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50 Moon Facts to Celebrate the 50th Anniversary of the Apollo 11 Moon Landing

July 20th, 2019 marks the 50th anniversary of the Apollo 11 mission, a small step for man, but a giant leap for humankind. In the past 50 years we’ve learned so much more about our planetary satellite neighbor, and to celebrate this anniversary, we’re sharing some OUT OF THIS WORLD facts about the moon:

 

1. Our moon is the 5th largest moon in the Solar System

2. The moon is not part of Mars. 

3. The moon used to be part of the Earth, until a Mars-sized planetesimal hit our planet, sending a cloud of hot rock into space that eventually cooled, consolidated, and turned into our moon


Image Credit: Joe Tucciarone (via NASA)

4. Earth’s tilted axis is likely a result of this collision. 

5. Katherine Johnson, one of only a few black “human computers” employed by NASA for 33 years, calculated the Apollo 11’s trajectory to the moon and many other missions involving human space travel.


Image Credit: NASA

6. The moon used to look much, much bigger, because it was closer to Earth. Research suggests the moon could have been up to 12 times closer to Earth than it is now. 

7. Because it takes the moon ~27.3 days to both rotate and revolve around the Earth, we always see the same side of the moon. Before the space age, no one had seen the other side.

8. Without the moon, oceans on Earth would not have tides.

9. The moon not only causes tides in the oceans, it also causes tides in rocks



Image Credit: NASA/JPL




10. There is ice on the moon. It's primarily concentrated inside craters at the north and south poles.

11. We’re not totally sure where this ice came from.


Image Credit: NASA

12. Apollo 14 astronauts brought back an Earth rock from the moon (more on that here).


13. The moon has its own time zones. In 1970, astronomer Kenneth L. Franklin designed a watch that measures time based on the period it takes for the moon to revolve around the Earth. It’s called a lunation.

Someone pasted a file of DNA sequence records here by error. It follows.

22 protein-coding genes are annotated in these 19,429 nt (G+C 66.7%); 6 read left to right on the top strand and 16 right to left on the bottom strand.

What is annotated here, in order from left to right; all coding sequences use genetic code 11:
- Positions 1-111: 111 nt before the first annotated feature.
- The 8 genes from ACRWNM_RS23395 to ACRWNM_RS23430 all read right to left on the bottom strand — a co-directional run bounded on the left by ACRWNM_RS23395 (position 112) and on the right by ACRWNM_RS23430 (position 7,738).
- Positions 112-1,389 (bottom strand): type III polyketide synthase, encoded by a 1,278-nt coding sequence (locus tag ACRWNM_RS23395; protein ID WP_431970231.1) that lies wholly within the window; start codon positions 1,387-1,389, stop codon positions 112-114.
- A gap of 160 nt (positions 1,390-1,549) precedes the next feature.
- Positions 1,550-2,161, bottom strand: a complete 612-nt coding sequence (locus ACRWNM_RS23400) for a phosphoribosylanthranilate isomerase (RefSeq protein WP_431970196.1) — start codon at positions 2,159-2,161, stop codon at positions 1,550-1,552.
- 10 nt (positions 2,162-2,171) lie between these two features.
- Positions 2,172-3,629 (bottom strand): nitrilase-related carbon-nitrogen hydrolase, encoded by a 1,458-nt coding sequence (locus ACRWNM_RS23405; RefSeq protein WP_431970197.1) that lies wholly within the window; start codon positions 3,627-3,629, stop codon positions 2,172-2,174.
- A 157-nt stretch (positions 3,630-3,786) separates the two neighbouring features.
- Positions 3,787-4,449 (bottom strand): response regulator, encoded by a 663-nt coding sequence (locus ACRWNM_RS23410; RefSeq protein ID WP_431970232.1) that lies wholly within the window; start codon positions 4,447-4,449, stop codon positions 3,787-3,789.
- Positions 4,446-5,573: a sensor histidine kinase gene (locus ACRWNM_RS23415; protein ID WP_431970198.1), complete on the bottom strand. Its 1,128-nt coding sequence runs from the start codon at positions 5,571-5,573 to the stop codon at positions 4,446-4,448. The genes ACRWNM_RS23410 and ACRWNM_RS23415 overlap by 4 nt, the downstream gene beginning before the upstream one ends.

14. The moon is not round. It’s actually shaped more like an egg (or according to some, a lemon)




Image Credit: NASA/Goddard



15. Scientists recently found a large dense blob of metal below the moon’s surface. 

16. Moonbows are a thing. A lunar rainbow occurs when light from the moon illuminates the water in our atmosphere, creating a spectrum of color.
17. Moons that escape the force of gravity of their planets are referred to as ploonets.

18. The lunar ionosphere, a region of its atmosphere full of ionized gases, is surprisingly dense



Image Credit: NASA

19. Some soil on the moon is orange. Lunar geologists think these strange orange soils were formed from volcanic activity.  

20. Because the moon lacks an atmosphere, the moon does not have weather. Or any seasons.

21. The moon has MOONQUAKES.

22. In the 1950’s, the U.S. briefly considered nuking the moon. 

23. The near side of the moon looks different than the far side of the moon because it contains maria, a type of lava rock. 


Image Credit: NASA (via Giphy)

24. The moon is the perfect size for solar eclipses. If it were any larger or smaller, it would appear as a dot on the sun, or block out the sun’s corona. 

25. Some astronauts have had an allergic reaction/hay fever symptoms after interacting with moon dust.
26. There are over 190 moons in our solar system.
27. Billions of years ago, the moon had a magnetic field at least as powerful as Earth’s.